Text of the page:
Size and fit

The low-top Louis Vuitton Luxembourg Sneaker is offered in gentlemen's sizing. This pair has a conventional lacing system that allows its users to adjust the fit accordingly. Meanwhile, the padded collar and leather lining provide additional comfort and support suitable for city touring.

Louis Vuitton Luxembourg Sneaker Style

The tennis-inspired look of the LV Luxembourg Sneaker is an exciting profile to style with any casual attire. It is made of luxurious leather or canvas upper with a clean sole to stay genuine to its heritage silhouette. To make it more enticing, the brand dressed this iteration in several versions.

Some of the popular variations are the classic Monogram Ebene canvas that displays the famous bold pattern composed of flowers and LV initials. This classic pattern is reworked again into grey hue, releasing the Monogram Eclipse canvas variation of the Luxembourg shoes.

Another variation is made of white calfskin added with two-toned stripes with LV initials on the side. This variation is in three colorways - bleu, noir, and black. And lastly, another adaptation is the iridescent Monogram made of textile, taken a cue from the Virgil Abloh's SS 2019 collection.

The LV Luxembourg low-cut profile gives its users a wide range of options in styling it. Some wearers can be seen strutting this model with light-colored ankle pants paired with a dark shirt under a bomber jacket. For a smarter casual appeal, some men can be seen sporting this sneaker with their khakis and blazer over their button-down polo.

Notable Features

Aside from the most exceptional craftsmanship these sneakers display, the Luxembourg shoes from LV boasts the debossed monogram flowers on the rubber outsole. This detail on the lateral side completes the overall luxurious design while keeping the clean finishing of its midsole.

Louis Vuitton Luxembourg Sneaker History

Fashion designer Louis Vuitton founded his luggage empire called Louis Vuitton Malletier or LV in Paris in 1837. He opened the world's largest travel item store, 25 years later, in Champs-Elysees. LV was able to keep its relevance in the world of fashion by continuously offering various products. Today, the brand is considered the ultimate symbol of elegance on and off the runway fashion. From New York to Beijing, LV opened several stores and was able to evolve from luggage, apparel, accessories, and footwear.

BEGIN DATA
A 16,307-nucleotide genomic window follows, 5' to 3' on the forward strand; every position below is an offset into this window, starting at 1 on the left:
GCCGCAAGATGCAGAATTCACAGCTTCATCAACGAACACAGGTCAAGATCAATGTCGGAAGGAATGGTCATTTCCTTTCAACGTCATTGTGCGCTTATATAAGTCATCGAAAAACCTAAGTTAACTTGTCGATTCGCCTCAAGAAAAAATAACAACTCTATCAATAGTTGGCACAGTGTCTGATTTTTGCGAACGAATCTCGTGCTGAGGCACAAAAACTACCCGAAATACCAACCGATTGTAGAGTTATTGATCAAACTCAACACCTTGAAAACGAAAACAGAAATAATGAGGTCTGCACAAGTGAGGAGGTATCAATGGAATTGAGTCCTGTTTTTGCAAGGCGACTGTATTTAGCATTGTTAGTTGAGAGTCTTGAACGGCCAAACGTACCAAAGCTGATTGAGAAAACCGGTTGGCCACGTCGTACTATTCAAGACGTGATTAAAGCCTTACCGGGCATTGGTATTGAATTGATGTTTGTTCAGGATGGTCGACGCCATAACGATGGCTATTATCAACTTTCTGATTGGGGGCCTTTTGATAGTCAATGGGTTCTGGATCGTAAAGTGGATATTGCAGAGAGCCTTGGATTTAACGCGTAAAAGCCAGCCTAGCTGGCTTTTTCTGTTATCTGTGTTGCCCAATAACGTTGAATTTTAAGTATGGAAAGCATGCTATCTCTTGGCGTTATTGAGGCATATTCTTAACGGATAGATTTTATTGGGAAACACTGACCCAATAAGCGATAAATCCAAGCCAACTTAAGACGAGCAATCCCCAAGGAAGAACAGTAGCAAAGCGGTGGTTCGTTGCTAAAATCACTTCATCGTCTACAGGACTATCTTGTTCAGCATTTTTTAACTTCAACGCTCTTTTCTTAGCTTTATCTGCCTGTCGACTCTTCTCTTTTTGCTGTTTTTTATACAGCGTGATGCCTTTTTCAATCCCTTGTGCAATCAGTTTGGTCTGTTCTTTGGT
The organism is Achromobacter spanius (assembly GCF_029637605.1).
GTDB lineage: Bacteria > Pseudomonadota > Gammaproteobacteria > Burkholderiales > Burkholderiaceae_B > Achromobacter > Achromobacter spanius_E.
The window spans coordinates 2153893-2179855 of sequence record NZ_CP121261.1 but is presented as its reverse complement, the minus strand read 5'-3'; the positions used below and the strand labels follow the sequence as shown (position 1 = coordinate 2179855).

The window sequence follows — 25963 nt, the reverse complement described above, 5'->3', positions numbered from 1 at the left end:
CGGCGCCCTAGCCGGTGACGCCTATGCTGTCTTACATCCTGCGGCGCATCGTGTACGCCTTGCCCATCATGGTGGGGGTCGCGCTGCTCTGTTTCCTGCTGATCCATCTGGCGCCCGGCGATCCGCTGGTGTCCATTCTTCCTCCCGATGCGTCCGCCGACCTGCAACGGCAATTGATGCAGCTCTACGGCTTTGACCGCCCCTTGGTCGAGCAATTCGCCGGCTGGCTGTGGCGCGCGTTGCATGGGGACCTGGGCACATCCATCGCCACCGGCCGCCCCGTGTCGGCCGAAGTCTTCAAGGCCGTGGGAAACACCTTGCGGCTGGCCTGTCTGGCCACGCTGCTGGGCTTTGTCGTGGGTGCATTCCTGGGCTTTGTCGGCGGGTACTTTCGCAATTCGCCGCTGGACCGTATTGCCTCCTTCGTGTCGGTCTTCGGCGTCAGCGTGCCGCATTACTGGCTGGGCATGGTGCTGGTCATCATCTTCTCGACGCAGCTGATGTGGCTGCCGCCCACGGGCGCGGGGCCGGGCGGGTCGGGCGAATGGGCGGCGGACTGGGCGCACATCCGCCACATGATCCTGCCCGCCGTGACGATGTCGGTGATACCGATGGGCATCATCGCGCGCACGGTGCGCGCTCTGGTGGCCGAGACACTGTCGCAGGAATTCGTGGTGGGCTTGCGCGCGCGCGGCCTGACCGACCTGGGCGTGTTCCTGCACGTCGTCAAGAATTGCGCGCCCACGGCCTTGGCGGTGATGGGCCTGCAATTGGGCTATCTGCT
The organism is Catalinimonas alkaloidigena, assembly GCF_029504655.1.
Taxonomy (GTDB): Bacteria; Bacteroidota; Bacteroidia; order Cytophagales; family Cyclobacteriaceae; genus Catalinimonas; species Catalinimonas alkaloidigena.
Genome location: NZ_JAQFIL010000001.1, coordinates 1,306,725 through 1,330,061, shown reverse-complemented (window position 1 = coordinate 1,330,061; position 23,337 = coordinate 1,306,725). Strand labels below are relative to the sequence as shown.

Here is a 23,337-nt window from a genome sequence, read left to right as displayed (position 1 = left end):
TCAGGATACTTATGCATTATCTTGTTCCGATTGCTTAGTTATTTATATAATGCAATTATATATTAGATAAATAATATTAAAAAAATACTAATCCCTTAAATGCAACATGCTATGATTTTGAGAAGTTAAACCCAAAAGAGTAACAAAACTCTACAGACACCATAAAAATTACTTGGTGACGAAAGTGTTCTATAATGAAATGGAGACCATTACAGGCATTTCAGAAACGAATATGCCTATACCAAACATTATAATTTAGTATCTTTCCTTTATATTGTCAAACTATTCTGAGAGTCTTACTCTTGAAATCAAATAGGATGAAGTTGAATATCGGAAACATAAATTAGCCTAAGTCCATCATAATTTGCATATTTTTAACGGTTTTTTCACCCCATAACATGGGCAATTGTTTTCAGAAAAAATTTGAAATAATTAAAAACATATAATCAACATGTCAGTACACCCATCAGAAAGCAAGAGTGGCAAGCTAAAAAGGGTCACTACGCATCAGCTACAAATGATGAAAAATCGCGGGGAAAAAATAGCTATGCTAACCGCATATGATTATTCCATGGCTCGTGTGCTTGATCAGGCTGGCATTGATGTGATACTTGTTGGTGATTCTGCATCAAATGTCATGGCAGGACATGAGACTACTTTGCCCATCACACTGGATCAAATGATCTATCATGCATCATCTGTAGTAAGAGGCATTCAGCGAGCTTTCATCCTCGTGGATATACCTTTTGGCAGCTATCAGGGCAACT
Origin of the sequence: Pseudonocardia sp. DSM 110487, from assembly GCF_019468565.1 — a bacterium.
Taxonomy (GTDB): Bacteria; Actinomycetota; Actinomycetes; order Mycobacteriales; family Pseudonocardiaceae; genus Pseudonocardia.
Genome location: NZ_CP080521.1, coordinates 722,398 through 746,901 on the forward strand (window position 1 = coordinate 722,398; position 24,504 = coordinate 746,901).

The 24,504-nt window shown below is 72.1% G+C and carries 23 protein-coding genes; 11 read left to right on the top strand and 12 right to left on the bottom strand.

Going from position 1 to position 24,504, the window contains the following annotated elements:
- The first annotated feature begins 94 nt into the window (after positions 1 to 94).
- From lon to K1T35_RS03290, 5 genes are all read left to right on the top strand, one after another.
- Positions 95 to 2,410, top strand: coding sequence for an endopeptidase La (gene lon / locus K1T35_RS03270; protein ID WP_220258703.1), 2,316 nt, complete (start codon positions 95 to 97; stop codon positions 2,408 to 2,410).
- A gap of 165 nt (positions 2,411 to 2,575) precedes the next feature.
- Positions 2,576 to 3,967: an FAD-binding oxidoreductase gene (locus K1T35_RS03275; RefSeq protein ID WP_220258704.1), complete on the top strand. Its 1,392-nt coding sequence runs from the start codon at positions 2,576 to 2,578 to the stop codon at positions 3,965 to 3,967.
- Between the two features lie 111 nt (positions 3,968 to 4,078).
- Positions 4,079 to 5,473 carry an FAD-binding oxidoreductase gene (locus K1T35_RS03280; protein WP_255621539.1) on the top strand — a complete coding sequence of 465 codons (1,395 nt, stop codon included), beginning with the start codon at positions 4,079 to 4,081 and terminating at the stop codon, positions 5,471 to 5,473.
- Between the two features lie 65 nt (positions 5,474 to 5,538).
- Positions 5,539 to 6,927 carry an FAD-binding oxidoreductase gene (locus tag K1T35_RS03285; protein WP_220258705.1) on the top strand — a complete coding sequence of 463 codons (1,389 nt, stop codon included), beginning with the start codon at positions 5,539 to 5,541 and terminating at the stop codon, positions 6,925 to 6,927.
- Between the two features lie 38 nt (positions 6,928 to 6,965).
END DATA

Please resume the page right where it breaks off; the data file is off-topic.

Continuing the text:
Currently, LV is slowly gaining weight in the world of shoes. The brand first offered shoes in 1998, exclusively for women. In 2007, they ventured in delivering men's footwear, moccasin, and sporty sneakers.

LV manufactures its footwear in Fiesso, in Italy. Assembled in the Speedy workshop house, sneakers undergo 115 operations under 150 hands of shoemakers before it is boxed. Each of the sneakers is packed and laced manually, which highly reflects the craftsmanship and quality of the brand. Among the footwear fabricated by LV, only the sneakers partially use robots. Robots are used in scrubbing the rubber, applying glue on the heel, attaching the upper to the glue, and applying pressure on the shoe down to the conveyor.

Currently, Louis Vuitton has an exciting lineup of sneakers to offer to their supporters. One of them is the Louis Vuitton Luxembourg, which was reworked a few times to come up with exciting variations. This sneaker features a tennis-inspired look made with leather or canvas upper and lightweight and flexible rubber sole.

Additional Info

  • The crisp rubber outsole of LV Luxembourg shoes provides traction suitable for the city pavements.
  • This sneaker is made in Italy.
  • Metallic LV branding can be found stamped on the heel and tongue. 

Facts / Specs

Style: Minimalist
Top: Low
Inspired from: Tennis
Closure: Laces
Material: Leather, Canvas, Rubber Sole, EVA / Fabric
Season: Spring, Fall
Features: Designer

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Danny McLoughlin
Danny McLoughlin

Danny is a sports nut with a particular interest in football and running. He loves to watch sports as much as he loves to play. Danny was lead researcher on RunRepeat and The PFA’s report into Racial Bias in Football Commentary. His football and running research has been featured in The Guardian, BBC, New York Times and Washington Post.